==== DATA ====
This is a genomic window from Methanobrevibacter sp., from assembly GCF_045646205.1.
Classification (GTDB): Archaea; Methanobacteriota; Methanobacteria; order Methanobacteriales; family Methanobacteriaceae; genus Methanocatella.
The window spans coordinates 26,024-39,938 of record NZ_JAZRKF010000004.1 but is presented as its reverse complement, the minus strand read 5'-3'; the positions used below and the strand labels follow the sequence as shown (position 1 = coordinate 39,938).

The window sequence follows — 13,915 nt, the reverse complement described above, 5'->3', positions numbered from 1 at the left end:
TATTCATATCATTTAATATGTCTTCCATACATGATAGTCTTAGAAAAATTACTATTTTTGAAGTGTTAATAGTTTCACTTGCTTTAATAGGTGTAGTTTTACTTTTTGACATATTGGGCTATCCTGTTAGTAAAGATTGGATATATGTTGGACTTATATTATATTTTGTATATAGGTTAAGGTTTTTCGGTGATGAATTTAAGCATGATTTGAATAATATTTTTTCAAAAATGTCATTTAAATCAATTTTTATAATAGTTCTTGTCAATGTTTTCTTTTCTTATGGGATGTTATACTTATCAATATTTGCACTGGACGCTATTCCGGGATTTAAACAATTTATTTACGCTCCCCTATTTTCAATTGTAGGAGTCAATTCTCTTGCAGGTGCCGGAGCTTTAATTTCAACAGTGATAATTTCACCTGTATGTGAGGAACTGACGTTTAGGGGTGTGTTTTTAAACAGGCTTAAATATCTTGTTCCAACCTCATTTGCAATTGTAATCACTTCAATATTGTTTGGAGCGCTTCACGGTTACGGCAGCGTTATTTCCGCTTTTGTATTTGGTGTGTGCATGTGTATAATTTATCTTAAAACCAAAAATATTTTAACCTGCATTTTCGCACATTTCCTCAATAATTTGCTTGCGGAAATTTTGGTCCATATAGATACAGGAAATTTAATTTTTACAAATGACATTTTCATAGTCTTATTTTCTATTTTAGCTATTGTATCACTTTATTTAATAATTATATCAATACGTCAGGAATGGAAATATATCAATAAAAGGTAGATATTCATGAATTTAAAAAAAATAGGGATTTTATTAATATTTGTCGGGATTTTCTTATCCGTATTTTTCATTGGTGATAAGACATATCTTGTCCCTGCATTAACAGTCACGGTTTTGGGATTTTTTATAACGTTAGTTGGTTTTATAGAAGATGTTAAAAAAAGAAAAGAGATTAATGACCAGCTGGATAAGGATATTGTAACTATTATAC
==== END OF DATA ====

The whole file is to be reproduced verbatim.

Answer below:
This is a genomic window from Methanobrevibacter sp., from assembly GCF_045646205.1.
Classification (GTDB): Archaea; Methanobacteriota; Methanobacteria; order Methanobacteriales; family Methanobacteriaceae; genus Methanocatella.
The window spans coordinates 26,024-39,938 of record NZ_JAZRKF010000004.1 but is presented as its reverse complement, the minus strand read 5'-3'; the positions used below and the strand labels follow the sequence as shown (position 1 = coordinate 39,938).

The window sequence follows — 13,915 nt, the reverse complement described above, 5'->3', positions numbered from 1 at the left end:
TATTCATATCATTTAATATGTCTTCCATACATGATAGTCTTAGAAAAATTACTATTTTTGAAGTGTTAATAGTTTCACTTGCTTTAATAGGTGTAGTTTTACTTTTTGACATATTGGGCTATCCTGTTAGTAAAGATTGGATATATGTTGGACTTATATTATATTTTGTATATAGGTTAAGGTTTTTCGGTGATGAATTTAAGCATGATTTGAATAATATTTTTTCAAAAATGTCATTTAAATCAATTTTTATAATAGTTCTTGTCAATGTTTTCTTTTCTTATGGGATGTTATACTTATCAATATTTGCACTGGACGCTATTCCGGGATTTAAACAATTTATTTACGCTCCCCTATTTTCAATTGTAGGAGTCAATTCTCTTGCAGGTGCCGGAGCTTTAATTTCAACAGTGATAATTTCACCTGTATGTGAGGAACTGACGTTTAGGGGTGTGTTTTTAAACAGGCTTAAATATCTTGTTCCAACCTCATTTGCAATTGTAATCACTTCAATATTGTTTGGAGCGCTTCACGGTTACGGCAGCGTTATTTCCGCTTTTGTATTTGGTGTGTGCATGTGTATAATTTATCTTAAAACCAAAAATATTTTAACCTGCATTTTCGCACATTTCCTCAATAATTTGCTTGCGGAAATTTTGGTCCATATAGATACAGGAAATTTAATTTTTACAAATGACATTTTCATAGTCTTATTTTCTATTTTAGCTATTGTATCACTTTATTTAATAATTATATCAATACGTCAGGAATGGAAATATATCAATAAAAGGTAGATATTCATGAATTTAAAAAAAATAGGGATTTTATTAATATTTGTCGGGATTTTCTTATCCGTATTTTTCATTGGTGATAAGACATATCTTGTCCCTGCATTAACAGTCACGGTTTTGGGATTTTTTATAACGTTAGTTGGTTTTATAGAAGATGTTAAAAAAAGAAAAGAGATTAATGACCAGCTGGATAAGGATATTGTAACTATTATAC